Now I’ll grant you this one is not as scenic as some of the others I’ve mentioned but I’m either here picking up tickets for writing events in London etc or using the trains here to get out and about. (I often leave from Parkway but I buy my tickets here and just say I want the journey to be from Parkway. It is really useful being able to get tickets in advance like this). As you know I love trains, I have fond memories of my book signing here, and the shuttle service here is a very useful one. When I’m driving, going past the station tells me I’m almost home again so I like that too. There is a theme emerging here!
I’m a Jane Austen fan so of course had to come here to visit the exhibition about her when this was on. I love visiting cathedrals anyway and Winchester is beautiful. The Winchester Bible is quite a sight to behold too. One problem with landmarks on your doorstep is that it is easy to overlook them. My late parents didn’t get to visit Kew Gardens until they’d left London! I was determined not to do that with Winchester Cathedral and I’ve visited often. I also have fond memories of walking around the Cathedral grounds when I used to work in Winchester as a secretary.
Did you know it is thought our local lakes were known as a fishpond in the Domesday Book? I didn’t either, until I found the link to go with this article. I would like that to be true!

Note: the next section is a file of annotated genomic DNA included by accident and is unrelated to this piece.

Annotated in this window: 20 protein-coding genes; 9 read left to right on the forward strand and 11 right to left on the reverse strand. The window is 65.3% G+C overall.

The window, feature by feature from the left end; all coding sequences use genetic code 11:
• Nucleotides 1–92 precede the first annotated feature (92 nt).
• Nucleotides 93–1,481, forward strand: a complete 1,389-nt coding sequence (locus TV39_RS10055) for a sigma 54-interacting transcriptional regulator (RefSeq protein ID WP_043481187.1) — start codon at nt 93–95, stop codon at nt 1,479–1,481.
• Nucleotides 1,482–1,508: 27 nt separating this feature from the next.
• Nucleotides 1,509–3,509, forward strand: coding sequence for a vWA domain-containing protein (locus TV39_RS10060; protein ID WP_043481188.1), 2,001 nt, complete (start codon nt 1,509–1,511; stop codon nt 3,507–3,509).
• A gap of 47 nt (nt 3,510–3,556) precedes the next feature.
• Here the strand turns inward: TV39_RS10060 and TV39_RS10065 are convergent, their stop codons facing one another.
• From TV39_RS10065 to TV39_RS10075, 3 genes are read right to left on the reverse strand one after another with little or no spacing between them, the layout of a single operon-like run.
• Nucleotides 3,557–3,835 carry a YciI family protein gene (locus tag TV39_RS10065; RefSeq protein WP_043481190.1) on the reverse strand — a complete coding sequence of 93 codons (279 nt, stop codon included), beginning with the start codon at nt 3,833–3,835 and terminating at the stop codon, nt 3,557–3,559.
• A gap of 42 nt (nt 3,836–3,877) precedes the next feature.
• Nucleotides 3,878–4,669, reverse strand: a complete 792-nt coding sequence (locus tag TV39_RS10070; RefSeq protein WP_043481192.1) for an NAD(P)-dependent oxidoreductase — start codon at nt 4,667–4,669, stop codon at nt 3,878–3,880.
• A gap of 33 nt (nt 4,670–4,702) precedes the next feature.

What I do know is Lady and I thoroughly enjoy walking through the woodlands around the lakes and we are lucky to have such a lovely spot right on our doorsteps? It’ll be even nicer to walk through there when we have lost some of the mud though! I think if Chandler’s Ford has to name a natural landmark, it must be the lakes.
The New Forest – yes, all of it
While obviously not so near by as the Hiltingbury Lakes, the New Forest is relatively easy to get to from here. One of the newest National Parks, it has so much to offer. I have many happy memories of trips out here when I was a child. My better half, Lady and I all enjoy walks here during the year. (Though like my last dog, Mabel, Lady doesn’t know what to make of the ponies. We think she thinks they’re some kind of massive dog. And yes we do keep Lady on the lead always when we come here. We have one of the big extendable leads so she can have some freedom while still being under control).